Daddy and Brenna enter the bridge.

They're at the top! The carved stones throughout the park were worn very smooth and there were still some icy spots here and there so this park was not for the faint of heart!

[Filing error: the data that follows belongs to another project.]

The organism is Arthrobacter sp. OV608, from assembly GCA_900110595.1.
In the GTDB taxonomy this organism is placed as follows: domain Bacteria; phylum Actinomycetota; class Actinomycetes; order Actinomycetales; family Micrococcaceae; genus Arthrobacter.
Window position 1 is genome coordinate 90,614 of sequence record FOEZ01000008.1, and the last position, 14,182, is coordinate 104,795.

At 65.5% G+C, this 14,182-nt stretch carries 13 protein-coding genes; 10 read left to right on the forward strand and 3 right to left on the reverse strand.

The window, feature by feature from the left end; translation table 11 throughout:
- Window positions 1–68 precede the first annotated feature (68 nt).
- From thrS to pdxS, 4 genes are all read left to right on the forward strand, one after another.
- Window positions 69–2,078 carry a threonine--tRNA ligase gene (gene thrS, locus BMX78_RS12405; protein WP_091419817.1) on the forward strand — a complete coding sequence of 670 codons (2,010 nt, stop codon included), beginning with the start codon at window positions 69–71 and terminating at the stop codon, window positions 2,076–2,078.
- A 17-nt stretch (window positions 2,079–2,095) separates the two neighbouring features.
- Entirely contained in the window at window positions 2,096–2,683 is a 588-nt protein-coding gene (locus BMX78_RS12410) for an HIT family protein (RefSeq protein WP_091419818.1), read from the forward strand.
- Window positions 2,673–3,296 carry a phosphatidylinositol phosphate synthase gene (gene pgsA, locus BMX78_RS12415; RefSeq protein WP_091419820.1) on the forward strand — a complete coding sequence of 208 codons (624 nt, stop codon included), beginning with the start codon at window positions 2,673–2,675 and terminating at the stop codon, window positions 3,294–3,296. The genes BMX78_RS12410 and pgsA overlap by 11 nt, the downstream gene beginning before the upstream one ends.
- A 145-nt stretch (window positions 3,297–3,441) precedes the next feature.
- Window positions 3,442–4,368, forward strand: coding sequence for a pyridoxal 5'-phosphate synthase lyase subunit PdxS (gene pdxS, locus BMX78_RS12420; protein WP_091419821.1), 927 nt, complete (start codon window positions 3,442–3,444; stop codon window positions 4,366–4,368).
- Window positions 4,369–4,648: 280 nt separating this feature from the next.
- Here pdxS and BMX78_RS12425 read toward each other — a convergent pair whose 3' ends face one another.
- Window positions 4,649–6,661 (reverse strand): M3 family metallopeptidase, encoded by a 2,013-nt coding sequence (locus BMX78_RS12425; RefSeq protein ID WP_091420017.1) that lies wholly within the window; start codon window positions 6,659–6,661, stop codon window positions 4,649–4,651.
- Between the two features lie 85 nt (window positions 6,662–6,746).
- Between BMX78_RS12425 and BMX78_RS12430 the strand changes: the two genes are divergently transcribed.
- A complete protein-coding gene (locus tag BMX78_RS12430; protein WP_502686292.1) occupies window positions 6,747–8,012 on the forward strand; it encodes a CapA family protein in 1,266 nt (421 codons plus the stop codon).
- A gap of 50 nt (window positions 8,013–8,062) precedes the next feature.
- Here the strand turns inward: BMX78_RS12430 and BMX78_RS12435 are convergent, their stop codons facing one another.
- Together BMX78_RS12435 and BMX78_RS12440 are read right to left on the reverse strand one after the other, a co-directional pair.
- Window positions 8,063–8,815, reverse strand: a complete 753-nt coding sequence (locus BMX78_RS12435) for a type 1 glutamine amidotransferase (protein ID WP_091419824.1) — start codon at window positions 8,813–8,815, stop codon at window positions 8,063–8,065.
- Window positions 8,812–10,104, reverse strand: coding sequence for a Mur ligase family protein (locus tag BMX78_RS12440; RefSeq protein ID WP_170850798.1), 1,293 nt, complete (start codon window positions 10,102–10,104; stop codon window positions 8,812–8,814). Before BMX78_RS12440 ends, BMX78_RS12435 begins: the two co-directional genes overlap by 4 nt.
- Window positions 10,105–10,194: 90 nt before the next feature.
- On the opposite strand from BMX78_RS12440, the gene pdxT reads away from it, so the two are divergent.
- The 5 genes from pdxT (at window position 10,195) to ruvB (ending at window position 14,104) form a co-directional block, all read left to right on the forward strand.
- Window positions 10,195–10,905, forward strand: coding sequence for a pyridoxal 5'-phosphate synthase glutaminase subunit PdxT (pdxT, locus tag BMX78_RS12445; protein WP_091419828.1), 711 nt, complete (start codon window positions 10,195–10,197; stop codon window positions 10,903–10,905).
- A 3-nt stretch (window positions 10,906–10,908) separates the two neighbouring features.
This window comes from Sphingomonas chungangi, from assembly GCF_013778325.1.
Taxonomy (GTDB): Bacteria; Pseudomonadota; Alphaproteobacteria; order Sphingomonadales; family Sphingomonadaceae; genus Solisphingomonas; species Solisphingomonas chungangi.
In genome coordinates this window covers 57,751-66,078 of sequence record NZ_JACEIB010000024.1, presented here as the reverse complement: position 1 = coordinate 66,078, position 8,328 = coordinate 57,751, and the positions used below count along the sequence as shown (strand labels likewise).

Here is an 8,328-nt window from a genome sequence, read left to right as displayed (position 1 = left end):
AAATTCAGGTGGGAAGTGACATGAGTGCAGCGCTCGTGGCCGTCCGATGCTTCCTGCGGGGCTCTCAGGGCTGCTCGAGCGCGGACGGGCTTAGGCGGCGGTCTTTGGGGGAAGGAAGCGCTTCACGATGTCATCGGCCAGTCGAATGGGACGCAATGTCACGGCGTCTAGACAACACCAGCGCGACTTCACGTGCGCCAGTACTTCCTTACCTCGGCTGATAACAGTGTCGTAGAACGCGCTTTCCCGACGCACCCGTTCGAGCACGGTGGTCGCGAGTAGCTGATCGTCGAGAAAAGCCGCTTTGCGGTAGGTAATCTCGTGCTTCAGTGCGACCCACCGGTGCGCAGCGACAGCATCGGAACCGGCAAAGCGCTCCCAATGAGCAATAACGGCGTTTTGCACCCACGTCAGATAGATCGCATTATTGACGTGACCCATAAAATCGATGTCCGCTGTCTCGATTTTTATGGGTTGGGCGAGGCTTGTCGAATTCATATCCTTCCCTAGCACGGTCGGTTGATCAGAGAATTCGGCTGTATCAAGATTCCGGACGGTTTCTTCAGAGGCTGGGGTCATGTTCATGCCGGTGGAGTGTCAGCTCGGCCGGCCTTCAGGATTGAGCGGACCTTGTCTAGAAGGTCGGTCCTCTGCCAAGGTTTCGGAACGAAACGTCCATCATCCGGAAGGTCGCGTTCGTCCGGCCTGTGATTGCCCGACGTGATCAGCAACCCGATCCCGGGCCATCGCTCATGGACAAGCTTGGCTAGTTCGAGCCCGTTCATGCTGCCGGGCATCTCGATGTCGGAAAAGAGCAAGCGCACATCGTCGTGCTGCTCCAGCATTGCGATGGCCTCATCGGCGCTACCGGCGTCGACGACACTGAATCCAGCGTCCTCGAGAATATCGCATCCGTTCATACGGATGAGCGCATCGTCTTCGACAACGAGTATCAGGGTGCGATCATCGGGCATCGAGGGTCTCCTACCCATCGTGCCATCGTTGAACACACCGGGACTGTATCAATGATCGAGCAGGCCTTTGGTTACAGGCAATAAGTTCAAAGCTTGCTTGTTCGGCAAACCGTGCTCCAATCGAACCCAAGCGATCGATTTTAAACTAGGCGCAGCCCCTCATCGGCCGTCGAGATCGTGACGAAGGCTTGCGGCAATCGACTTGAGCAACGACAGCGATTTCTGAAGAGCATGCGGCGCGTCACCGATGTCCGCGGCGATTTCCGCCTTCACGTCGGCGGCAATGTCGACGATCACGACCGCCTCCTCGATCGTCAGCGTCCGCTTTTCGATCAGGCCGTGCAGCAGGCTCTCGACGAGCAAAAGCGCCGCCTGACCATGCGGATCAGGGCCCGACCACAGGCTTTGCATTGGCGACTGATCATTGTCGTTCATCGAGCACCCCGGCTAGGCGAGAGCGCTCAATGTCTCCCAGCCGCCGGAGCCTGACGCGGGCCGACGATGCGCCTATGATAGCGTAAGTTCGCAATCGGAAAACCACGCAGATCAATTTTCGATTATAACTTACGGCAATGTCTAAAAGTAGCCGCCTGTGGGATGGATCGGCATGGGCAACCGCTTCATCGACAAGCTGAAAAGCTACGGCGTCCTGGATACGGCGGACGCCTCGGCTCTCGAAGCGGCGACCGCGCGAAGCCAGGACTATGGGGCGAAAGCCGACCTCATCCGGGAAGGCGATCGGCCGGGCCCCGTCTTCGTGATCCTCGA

"Dedicated August 6, 1933, as Pugh's Memorial Park, the Old Mill is a replica of an abandoned water-powered grist mill that would have been used by Arkansas pioneers in the 1800s. Although the Old Mill never actually operated as a mill, the iron grist mill on the first floor of the building is authentic and dates to 1828. It served the Cale family of Pope County for three generations. Developer Justin Matthews intended for the Old Mill to appear as the ruins of a bygone era supplanted by modern methods. 'Now completely forgotten by the hurrying world around it, the Old Mill quietly weathers the years in the depths of its secluded valley.' Matthews said of his vision. A memorial to his friend and business partner, Thomas R. Pugh of Portland, Arkansas, the Old Mill with its wheel turning symbolizes Pugh's tireless energy. Millstones on the second floor of the building came from the Ashley County plantation of Tom Knoble. Pugh's grandfather, Frank Carmean of the Matthews Company designed the park and Bob Massey supervised the project. Matthews commissioned Dionicio Rodriguez, a noted Mexican sculptor, whose faux bois (or fake wood) style was perfected in the details of this remarkable work of art. The Old Mill appeared in the opening credits of the 1939 movie, Gone With the Wind."